2010 Ford Expedition Expert Reviews

Expert Reviews

2010 Ford Expedition

New Car Test Drive
© 2010 NewCarTestDrive.com

The Ford Expedition is a full-size sport-utility vehicle. It seats up to eight people, hauls a mountain of gear, and tows moderately heavy trailers. When equipped with four-wheel drive, the Expedition will get there whether the road is dry, wet, snowy, or even when there's hardly any road at all.

The cabin features rich materials and generous space in all three seating rows. The second- and third-row seats fold flat to create a useful rear cargo area. Extended-length Expedition EL models add even more cargo-carrying capacity, especially noticeable when trying to load groceries or gear behind the third-row seats.

All Expeditions are powered by Ford's 5.4-liter V8 that makes 310 horsepower and offers towing capacities in the 9000-pound range. Thanks in part to independent rear suspension, the Expedition offers a smooth ride that is more car-like than most big, truck-based SUVs. That's nice on long drives.

Changes for 2010 are minimal. There is the MyKey programmable vehicle key, the availability of the SYNC Voice-activated Communications and Entertainment System, three new colors, and Trailer Sway Control is standard. Expedition was last redesigned for 2007.

With its combination of utility, a smooth, stable ride and a pleasant interior, the Ford Expedition is a fine choice for families that tow or take driving vacations.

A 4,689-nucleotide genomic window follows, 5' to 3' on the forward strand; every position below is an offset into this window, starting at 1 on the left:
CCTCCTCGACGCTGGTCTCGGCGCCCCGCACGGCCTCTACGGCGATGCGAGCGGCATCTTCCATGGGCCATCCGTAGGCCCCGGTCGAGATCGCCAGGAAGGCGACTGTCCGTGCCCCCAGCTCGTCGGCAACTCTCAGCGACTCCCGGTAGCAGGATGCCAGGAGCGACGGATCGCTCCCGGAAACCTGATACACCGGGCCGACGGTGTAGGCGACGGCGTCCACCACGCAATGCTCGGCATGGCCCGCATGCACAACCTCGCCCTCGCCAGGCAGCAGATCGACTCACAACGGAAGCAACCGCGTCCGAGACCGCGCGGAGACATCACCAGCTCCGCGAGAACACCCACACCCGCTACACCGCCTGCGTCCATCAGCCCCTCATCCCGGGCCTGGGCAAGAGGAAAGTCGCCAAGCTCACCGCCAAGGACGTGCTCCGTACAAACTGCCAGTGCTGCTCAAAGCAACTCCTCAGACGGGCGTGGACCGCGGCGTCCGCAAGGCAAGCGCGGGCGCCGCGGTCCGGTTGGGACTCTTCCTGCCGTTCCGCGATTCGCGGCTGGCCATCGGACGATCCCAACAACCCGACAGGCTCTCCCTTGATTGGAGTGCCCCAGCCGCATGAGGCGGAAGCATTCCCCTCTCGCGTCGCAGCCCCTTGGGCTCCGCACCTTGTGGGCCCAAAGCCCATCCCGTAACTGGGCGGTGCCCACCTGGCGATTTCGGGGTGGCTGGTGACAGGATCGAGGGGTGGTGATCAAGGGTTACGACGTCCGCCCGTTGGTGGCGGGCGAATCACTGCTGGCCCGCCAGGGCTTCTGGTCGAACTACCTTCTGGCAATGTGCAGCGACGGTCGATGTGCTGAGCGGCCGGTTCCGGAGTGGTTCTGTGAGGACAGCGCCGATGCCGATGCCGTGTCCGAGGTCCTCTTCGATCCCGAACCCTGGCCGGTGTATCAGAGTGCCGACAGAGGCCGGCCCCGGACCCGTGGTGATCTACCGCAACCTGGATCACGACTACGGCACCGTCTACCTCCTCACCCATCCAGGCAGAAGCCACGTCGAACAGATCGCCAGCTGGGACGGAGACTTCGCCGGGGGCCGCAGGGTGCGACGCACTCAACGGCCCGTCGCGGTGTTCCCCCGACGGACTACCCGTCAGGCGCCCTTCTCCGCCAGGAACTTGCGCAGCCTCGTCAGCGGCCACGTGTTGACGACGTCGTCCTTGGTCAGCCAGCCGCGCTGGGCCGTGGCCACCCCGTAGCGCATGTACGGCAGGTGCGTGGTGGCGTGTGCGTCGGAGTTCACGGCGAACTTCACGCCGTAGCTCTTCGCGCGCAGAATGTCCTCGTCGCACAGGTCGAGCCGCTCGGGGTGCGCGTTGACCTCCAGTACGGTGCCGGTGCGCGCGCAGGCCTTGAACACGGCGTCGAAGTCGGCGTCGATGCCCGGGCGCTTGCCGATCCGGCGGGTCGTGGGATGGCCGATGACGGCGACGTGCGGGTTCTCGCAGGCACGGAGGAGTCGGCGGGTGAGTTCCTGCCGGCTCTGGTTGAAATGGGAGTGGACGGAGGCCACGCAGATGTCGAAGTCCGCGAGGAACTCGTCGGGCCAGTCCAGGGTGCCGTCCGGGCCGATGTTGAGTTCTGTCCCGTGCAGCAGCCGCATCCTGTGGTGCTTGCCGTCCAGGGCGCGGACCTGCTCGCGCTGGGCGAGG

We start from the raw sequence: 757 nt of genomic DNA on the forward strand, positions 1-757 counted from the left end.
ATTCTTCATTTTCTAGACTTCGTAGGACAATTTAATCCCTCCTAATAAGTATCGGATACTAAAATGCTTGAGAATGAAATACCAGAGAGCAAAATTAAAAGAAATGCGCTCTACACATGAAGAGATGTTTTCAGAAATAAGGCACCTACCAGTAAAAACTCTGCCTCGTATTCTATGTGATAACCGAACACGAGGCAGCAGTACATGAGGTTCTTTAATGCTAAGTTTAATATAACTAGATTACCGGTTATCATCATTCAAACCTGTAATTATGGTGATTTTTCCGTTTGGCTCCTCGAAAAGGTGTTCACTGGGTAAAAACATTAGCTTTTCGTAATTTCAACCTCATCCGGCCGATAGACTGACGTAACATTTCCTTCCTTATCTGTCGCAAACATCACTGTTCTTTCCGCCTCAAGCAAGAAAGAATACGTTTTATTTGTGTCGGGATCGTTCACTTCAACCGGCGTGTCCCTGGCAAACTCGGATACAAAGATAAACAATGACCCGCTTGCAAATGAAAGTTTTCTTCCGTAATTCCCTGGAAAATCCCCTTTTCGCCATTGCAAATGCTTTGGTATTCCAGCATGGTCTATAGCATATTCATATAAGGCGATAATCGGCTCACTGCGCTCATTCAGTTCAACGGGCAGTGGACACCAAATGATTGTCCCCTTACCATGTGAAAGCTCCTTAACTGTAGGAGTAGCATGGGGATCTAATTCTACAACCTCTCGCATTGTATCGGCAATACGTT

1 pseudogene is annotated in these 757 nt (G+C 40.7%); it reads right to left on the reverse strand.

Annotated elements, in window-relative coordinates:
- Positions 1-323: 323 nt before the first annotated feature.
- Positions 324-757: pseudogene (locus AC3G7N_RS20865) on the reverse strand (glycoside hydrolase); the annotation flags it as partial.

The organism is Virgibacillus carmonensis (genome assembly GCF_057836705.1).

The Ford Expedition comes in two lengths, the standard model with a 119-inch wheelbase, and the Expedition EL with its 131-inch wheelbase. Every Expedition is powered by a single-overhead-cam 5.4-liter V8 rated at 310 horsepower and 365 pound-feet of torque. A six-speed automatic transmission is standard equipment. Every Expedition model is available with either rear-wheel drive (2WD) or electronically engaged four-wheel drive (4WD) that can be driven on dry pavement and includes low-range gearing. Four trim levels are available: the entry-level XLT, the outdoorsy Eddie Bauer, the luxurious Limited, and the top-of-the-line King Ranch.

Model Lineup

Ford Expedition XLT 2WD ($35,085); XLT 4WD ($37,985); XLT EL 2WD ($38,610); XLT EL 4WD ($41,510); Eddie Bauer 2WD ($40,890); Eddie Bauer 4WD ($43,790); Eddie Bauer EL 2WD ($43,075); Eddie Bauer EL 4WD ($45,970); Limited 2WD ($42,660); Limited 4WD ($45,560); Limited EL 2WD ($45,310); Limited EL 4WD ($48,210); King Ranch 2WD ($45,190); King Ranch 4WD ($48,090); King Ranch EL 2WD ($47,840); King Ranch EL 4WD ($50,740)